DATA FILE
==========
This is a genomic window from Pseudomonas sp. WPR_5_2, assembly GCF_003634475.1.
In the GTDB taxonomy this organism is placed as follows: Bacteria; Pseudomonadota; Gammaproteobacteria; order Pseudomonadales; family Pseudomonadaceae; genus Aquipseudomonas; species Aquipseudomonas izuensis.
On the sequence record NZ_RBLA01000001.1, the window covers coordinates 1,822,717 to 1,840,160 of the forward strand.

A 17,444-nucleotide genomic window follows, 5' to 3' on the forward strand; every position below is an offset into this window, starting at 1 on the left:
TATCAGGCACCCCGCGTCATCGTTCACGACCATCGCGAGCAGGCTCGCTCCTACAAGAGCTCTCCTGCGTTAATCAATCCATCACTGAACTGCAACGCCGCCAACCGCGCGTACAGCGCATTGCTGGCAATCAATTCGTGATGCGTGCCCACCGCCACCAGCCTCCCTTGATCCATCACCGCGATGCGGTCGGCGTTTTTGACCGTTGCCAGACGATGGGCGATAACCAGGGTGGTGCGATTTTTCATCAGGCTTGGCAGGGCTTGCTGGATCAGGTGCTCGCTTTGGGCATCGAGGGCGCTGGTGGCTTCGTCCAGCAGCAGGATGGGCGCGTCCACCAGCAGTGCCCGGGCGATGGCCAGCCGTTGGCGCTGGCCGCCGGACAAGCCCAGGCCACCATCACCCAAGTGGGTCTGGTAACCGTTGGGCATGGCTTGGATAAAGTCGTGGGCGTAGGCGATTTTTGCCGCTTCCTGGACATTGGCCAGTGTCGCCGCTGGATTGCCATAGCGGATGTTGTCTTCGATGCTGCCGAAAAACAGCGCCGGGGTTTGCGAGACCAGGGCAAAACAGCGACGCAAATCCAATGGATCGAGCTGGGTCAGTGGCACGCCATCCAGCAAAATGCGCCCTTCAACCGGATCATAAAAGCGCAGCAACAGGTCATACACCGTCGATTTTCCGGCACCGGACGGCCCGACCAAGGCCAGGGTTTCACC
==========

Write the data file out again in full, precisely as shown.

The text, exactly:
This is a genomic window from Pseudomonas sp. WPR_5_2, assembly GCF_003634475.1.
In the GTDB taxonomy this organism is placed as follows: Bacteria; Pseudomonadota; Gammaproteobacteria; order Pseudomonadales; family Pseudomonadaceae; genus Aquipseudomonas; species Aquipseudomonas izuensis.
On the sequence record NZ_RBLA01000001.1, the window covers coordinates 1,822,717 to 1,840,160 of the forward strand.

A 17,444-nucleotide genomic window follows, 5' to 3' on the forward strand; every position below is an offset into this window, starting at 1 on the left:
TATCAGGCACCCCGCGTCATCGTTCACGACCATCGCGAGCAGGCTCGCTCCTACAAGAGCTCTCCTGCGTTAATCAATCCATCACTGAACTGCAACGCCGCCAACCGCGCGTACAGCGCATTGCTGGCAATCAATTCGTGATGCGTGCCCACCGCCACCAGCCTCCCTTGATCCATCACCGCGATGCGGTCGGCGTTTTTGACCGTTGCCAGACGATGGGCGATAACCAGGGTGGTGCGATTTTTCATCAGGCTTGGCAGGGCTTGCTGGATCAGGTGCTCGCTTTGGGCATCGAGGGCGCTGGTGGCTTCGTCCAGCAGCAGGATGGGCGCGTCCACCAGCAGTGCCCGGGCGATGGCCAGCCGTTGGCGCTGGCCGCCGGACAAGCCCAGGCCACCATCACCCAAGTGGGTCTGGTAACCGTTGGGCATGGCTTGGATAAAGTCGTGGGCGTAGGCGATTTTTGCCGCTTCCTGGACATTGGCCAGTGTCGCCGCTGGATTGCCATAGCGGATGTTGTCTTCGATGCTGCCGAAAAACAGCGCCGGGGTTTGCGAGACCAGGGCAAAACAGCGACGCAAATCCAATGGATCGAGCTGGGTCAGTGGCACGCCATCCAGCAAAATGCGCCCTTCAACCGGATCATAAAAGCGCAGCAACAGGTCATACACCGTCGATTTTCCGGCACCGGACGGCCCGACCAAGGCCAGGGTTTCACC